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“Oh, the unspeakable greatness of that exchange,—the Sinless One is condemned, and he who is guilty goes free; the Blessing bears the curse, and the cursed is brought into blessing; the Life dies, and the dead live; the Glory is whelmed in darkness, and he who knew nothing but confusion of face is clothed with glory.” Trailady

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A person God turned around many times.

Tuesday, May 15, 2007

Less is more

A definition on the web states: “Minimalism describes movements in various forms of art and design, especially visual art and music, where the work is stripped down to its most fundamental features and core self expression…, etc.”

In the economy of God, less is more. The less we depend on ourselves, the more we get in this life. It’s a reverse psychology, a mirror paradigm, a throwback, a retrograde from modern life.

Less of what this world offers, more of what God has to offer. This world passes away, with all its games, toys, and luxuries, which it uses to bribe us. Eternity is just upon us; the great controversy is almost finalized.

More faith in God; less atheism. This is the key of true success. Real prosperity only comes when we are living in sync with God and His law. His righteousness and love will unlock heaven’s bounties like nothing else can. Shouldn’t the Bible be our first study?

“Give, and it shall be given unto you; good measure, pressed down, and shaken together, and running over, shall men give into your bosom.” Receiving to give—the true partnership with Him who owns the cattle on a thousand hills.

Do you want to be rich? Give away what you have and you will become the pipeline heaven uses to bless the world. The more you give away, the more you will want to give away. The more you want to give away, the more ideas come to mind of how better to give, and the more will be multiplied to you for disbursing to the world.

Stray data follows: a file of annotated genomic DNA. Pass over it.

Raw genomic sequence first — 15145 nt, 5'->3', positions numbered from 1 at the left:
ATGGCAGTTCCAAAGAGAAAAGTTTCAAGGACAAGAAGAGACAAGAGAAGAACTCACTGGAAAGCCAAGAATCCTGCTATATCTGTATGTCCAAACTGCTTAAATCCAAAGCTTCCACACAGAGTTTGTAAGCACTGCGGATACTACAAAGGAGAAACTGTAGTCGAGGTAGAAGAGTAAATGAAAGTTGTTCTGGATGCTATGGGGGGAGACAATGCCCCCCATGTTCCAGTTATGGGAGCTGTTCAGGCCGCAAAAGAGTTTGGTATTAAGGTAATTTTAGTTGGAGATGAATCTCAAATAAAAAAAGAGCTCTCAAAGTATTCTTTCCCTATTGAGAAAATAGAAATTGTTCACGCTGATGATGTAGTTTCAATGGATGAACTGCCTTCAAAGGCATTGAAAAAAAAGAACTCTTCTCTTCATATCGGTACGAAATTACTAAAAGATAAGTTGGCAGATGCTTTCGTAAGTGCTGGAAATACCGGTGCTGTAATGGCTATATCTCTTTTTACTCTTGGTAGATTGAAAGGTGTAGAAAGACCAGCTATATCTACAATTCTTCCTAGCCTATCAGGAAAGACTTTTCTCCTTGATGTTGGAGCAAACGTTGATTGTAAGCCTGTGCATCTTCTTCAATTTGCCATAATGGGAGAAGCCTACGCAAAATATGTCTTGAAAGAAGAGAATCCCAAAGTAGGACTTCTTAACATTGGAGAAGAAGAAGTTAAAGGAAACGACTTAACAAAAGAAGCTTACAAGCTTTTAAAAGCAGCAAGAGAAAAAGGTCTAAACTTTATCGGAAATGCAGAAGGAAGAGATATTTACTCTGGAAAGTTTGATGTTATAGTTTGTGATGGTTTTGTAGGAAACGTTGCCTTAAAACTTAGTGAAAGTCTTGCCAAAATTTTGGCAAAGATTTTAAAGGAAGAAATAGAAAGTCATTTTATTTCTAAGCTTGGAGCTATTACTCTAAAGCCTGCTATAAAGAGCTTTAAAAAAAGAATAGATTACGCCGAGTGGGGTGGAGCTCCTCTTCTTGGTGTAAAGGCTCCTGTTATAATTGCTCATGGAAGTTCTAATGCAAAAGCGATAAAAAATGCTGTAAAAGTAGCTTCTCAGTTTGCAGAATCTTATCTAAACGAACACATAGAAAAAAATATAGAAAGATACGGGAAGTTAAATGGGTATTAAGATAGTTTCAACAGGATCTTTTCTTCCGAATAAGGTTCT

This is how the wealthy men of the Bible worked it. They were content to have money or not to have it. All they wanted to do was glorify God, and He saw fit to trust them with His blessing for those around them. Job, the richest man in his whole country mentioned, “I washed my steps with butter, and the rock poured me out rivers of oil…The young men saw me, and hid themselves: and the aged arose, and stood up. The princes refrained talking, and laid their hand on their mouth. The nobles held their peace, and their tongue cleaved to the roof of their mouth. When the ear heard me, then it blessed me; and when the eye saw me, it gave witness to me: because I delivered the poor that cried, and the fatherless, and him that had none to help him. The blessing of him that was ready to perish came upon me: and I caused the widow's heart to sing for joy. I put on righteousness, and it clothed me: my judgment was as a robe and a diadem. I was eyes to the blind, and feet was I to the lame. I was a father to the poor: and the cause which I knew not I searched out. And I brake the jaws of the wicked, and plucked the spoil out of his teeth.”

Abraham was no less a man of hospitality, even keeping on the look-out and running to greet passers-by. He was a man whom God could trust with monetary favor. He also was a king among men. They bowed low in his presence; and he was happy and quick to return the same respect. (Gen. 23:7,12). He wasn’t humble because he was rich; he was powerful because he was humble.